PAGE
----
Benko GambitA57

J Parker
J Edge

Midland Open
1992


The following game peters out to a draw but it is one of my favourites because I remember the supreme confidence on my opponents face changing to a look of apprehension due to the tactical passage of play from moves 20-30. It is one of my characteristic games where I have to rely on middle game tactics to bale myself out of an inferior opening. Jonathan Parker was pushing to qualify for the British Championship but the following game held him up for a month or so. Another Benko Gambit. One of my old favourite openings which I used to use for surprise value until Adams and Kasparov explored many of the possibilites and made it well-known.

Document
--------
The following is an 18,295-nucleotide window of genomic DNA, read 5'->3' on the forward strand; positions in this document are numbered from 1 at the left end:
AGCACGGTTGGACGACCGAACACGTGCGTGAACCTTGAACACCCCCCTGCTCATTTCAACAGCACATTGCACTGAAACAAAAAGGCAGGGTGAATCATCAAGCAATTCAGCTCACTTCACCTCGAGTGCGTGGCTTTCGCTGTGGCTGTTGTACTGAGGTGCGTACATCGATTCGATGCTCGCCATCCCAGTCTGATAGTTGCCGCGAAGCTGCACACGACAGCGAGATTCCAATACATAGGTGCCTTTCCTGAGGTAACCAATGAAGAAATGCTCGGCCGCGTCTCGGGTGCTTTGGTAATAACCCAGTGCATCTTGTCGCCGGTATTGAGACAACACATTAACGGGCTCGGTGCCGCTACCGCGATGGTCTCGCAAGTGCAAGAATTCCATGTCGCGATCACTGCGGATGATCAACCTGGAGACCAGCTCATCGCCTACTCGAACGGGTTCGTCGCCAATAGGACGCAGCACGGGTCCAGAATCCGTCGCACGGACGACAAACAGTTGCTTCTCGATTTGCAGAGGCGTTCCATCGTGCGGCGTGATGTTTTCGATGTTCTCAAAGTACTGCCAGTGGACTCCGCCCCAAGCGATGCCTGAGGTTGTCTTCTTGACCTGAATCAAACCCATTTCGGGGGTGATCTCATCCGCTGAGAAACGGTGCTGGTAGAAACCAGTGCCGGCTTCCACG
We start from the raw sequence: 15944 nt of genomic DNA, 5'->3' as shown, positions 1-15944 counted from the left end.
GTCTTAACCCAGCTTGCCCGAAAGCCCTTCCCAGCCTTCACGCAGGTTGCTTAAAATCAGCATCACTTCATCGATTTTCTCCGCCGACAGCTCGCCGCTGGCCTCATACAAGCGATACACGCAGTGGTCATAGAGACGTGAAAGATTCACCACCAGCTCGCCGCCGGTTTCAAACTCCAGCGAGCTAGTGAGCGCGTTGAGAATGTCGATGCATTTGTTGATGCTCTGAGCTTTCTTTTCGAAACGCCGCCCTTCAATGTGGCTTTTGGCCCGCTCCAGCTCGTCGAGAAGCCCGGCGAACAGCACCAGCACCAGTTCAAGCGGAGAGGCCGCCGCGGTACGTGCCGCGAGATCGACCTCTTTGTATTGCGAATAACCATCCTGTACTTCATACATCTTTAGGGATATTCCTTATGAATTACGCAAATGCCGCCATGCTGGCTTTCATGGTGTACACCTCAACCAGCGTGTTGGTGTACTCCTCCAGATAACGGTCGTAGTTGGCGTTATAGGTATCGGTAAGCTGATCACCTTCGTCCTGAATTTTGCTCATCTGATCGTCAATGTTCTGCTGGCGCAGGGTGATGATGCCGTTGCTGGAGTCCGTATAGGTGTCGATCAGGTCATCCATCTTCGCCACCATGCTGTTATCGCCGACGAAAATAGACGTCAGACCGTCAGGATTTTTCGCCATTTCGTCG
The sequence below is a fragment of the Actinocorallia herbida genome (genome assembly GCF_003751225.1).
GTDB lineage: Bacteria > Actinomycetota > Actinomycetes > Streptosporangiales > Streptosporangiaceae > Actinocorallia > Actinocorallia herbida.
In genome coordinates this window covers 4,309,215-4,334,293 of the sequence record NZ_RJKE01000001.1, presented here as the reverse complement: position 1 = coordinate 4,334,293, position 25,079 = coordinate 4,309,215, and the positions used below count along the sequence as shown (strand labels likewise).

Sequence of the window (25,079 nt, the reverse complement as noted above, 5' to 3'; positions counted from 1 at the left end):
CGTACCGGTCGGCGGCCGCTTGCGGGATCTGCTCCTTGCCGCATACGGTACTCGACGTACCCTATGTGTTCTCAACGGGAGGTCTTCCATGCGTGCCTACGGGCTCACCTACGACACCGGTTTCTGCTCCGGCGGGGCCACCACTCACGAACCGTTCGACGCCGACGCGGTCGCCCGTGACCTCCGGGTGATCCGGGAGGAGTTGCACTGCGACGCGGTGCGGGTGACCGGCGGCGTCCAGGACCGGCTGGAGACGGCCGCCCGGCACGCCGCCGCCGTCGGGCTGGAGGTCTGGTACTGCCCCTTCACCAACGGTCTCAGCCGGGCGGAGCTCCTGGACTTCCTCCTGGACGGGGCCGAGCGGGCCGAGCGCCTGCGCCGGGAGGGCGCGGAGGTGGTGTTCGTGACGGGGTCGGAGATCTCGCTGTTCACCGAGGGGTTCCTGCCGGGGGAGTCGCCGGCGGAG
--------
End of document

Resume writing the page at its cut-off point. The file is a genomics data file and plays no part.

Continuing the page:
1. d4 Nf6 2. c4 c5 3. d5 b5 4. Nf3 d6 5. a4 used to restrict blacks usual Q-side play 5... bxc4 White will always be able to get the pawn back, but playing ...b4 allows white too much control 6. Nc3 Nbd7 7. e4 Ba6?! Probably not the best, as White gets too much initiative but one of my home-made moves to take the play into less usual channels. Plans based around the break e6 by Black are now more common. 8. Be2 g6 9. O-O Bg7 10. Nd2 Ne5 Inviting White's next move. The following exchanges both help to untangle Black's position and clear the decks for White's central attack. 11. f4 Nd3 12. Nxc4 Bxc4 13. Bxd3 Bxd3 14. Qxd3 O-O We now enter a stage where White is preparing to crash through the centre by limiting any possible Black counterthrusts whilst Black tries to put pressure on the Q-side and get behind the White centre. 15. h3 stopping Ng4 if White plays e5 15... Rb8 16. Rf2 Rb4 17. Be3 Qb8 18. Re1 Nd7 19. Qc2 Nb6 White now seems to have the best of the play with his Q-side well defended and his centre poised to roll forward. He decides its time to press his attack. 20. e5 Nc4 21. Bc1 dxe5 I had seen the following move, but judged that my best chance lay in provoking tactics rather than letting White dictate the pace. Basically, I am relying on tactics to survive. 22. Na2! The threatened R is tied down to the defence of the N 22... exf4 laying a trap 23. Bxf4 Na3! hitting Q and B 24. Qc1 If instead (a) 24 bxa3 Rxf4 and Black's B on g7 becomes a killer. (b) 24 Nxb4 Nxc2 25. Bxb8 Ne1 leaves White with too many pieces hanging and ...Bd4 is also threatened. 24... Rxf4! This exchange sacrifice was forced but is easily worth it. 25. Rxf4 Bxb2 26. Qd2 Nb1 The escape route for the N. If 27. Rxb1 Bd4+ 28. Rxd4 Qxb1+ 29. Qd1 Qxa2 27. Qe3 Nc3! 28. Nxc3 Bxc3 The black Q is hitting the R on f4 so the Black B is safe. 29. Ref1 Bd4 30. Rxd4 cxd4 31. Qxe7 Qd8 to take the sting out of a possible d6. White has 32. Rxf7 now but after the Queens come off he is unlikely to get more than a draw. The tactics are now over so you need not follow the game any further if you don't want to. 32. Qe4 Qb6 33. Rd1 Rd8 34. Kh1 White is winning the d4 pawn anyway so he takes time to avoid possible tactics. Both players are a little short of time before the 40-move time control so some quick moves follow: 34... Qc5 35. Rxd4 Qc1+ 36. Kh2 Qc5 Black uses the check to prepare a blockade of the P on d6. 37. Rd3 Qd6+ 38. Kh1 Rc8 39. Rd1 Rc5 40. Qd4 Rc7 White had stopped notating and Black had covered his scoresheet so a couple more quick moves... 41. Re1 Rc8 42. Rd1 a6 43. a5 h5 44. Qb6 Rd8 Just keep the blockade up 45. Kg1 Kg7 46. Qd4+ Qf6 47. Qd3 Qd6 48. Qc4 Rd7 49. Qd4+ 1/2-1/2